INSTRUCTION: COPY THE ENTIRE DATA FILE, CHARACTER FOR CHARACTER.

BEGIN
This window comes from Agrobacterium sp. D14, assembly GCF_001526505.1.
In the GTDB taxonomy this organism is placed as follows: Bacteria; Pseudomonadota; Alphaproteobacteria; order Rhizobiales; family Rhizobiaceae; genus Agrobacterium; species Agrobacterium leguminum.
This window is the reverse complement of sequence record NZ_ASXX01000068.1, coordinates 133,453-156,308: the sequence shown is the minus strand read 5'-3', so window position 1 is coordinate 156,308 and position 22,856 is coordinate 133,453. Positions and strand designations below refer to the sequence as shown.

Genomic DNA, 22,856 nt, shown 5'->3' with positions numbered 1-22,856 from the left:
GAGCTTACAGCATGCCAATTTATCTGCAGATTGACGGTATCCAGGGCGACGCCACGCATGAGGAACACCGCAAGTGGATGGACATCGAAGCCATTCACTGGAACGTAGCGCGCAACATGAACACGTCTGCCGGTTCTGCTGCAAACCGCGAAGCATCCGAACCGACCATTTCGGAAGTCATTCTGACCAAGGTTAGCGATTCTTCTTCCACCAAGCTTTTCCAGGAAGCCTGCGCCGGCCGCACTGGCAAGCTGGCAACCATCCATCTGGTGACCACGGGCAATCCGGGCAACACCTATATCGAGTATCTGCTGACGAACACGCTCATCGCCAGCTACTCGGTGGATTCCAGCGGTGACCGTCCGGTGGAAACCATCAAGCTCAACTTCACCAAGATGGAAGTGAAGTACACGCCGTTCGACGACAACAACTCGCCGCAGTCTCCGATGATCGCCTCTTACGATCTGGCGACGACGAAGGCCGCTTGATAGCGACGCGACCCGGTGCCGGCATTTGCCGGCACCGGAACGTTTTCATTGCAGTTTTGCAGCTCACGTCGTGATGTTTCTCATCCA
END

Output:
This window comes from Agrobacterium sp. D14, assembly GCF_001526505.1.
In the GTDB taxonomy this organism is placed as follows: Bacteria; Pseudomonadota; Alphaproteobacteria; order Rhizobiales; family Rhizobiaceae; genus Agrobacterium; species Agrobacterium leguminum.
This window is the reverse complement of sequence record NZ_ASXX01000068.1, coordinates 133,453-156,308: the sequence shown is the minus strand read 5'-3', so window position 1 is coordinate 156,308 and position 22,856 is coordinate 133,453. Positions and strand designations below refer to the sequence as shown.

Genomic DNA, 22,856 nt, shown 5'->3' with positions numbered 1-22,856 from the left:
GAGCTTACAGCATGCCAATTTATCTGCAGATTGACGGTATCCAGGGCGACGCCACGCATGAGGAACACCGCAAGTGGATGGACATCGAAGCCATTCACTGGAACGTAGCGCGCAACATGAACACGTCTGCCGGTTCTGCTGCAAACCGCGAAGCATCCGAACCGACCATTTCGGAAGTCATTCTGACCAAGGTTAGCGATTCTTCTTCCACCAAGCTTTTCCAGGAAGCCTGCGCCGGCCGCACTGGCAAGCTGGCAACCATCCATCTGGTGACCACGGGCAATCCGGGCAACACCTATATCGAGTATCTGCTGACGAACACGCTCATCGCCAGCTACTCGGTGGATTCCAGCGGTGACCGTCCGGTGGAAACCATCAAGCTCAACTTCACCAAGATGGAAGTGAAGTACACGCCGTTCGACGACAACAACTCGCCGCAGTCTCCGATGATCGCCTCTTACGATCTGGCGACGACGAAGGCCGCTTGATAGCGACGCGACCCGGTGCCGGCATTTGCCGGCACCGGAACGTTTTCATTGCAGTTTTGCAGCTCACGTCGTGATGTTTCTCATCCA